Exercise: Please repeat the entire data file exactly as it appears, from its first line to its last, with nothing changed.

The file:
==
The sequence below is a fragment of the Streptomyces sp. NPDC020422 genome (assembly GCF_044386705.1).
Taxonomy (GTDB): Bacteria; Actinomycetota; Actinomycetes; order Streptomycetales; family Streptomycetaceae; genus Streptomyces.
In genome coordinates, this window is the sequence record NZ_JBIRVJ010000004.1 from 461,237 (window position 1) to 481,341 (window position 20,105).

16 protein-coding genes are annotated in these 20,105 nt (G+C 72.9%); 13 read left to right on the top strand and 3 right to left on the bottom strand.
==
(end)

The sequence below is a fragment of the Streptomyces sp. NPDC020422 genome (assembly GCF_044386705.1).
Taxonomy (GTDB): Bacteria; Actinomycetota; Actinomycetes; order Streptomycetales; family Streptomycetaceae; genus Streptomyces.
In genome coordinates, this window is the sequence record NZ_JBIRVJ010000004.1 from 461,237 (window position 1) to 481,341 (window position 20,105).

16 protein-coding genes are annotated in these 20,105 nt (G+C 72.9%); 13 read left to right on the top strand and 3 right to left on the bottom strand.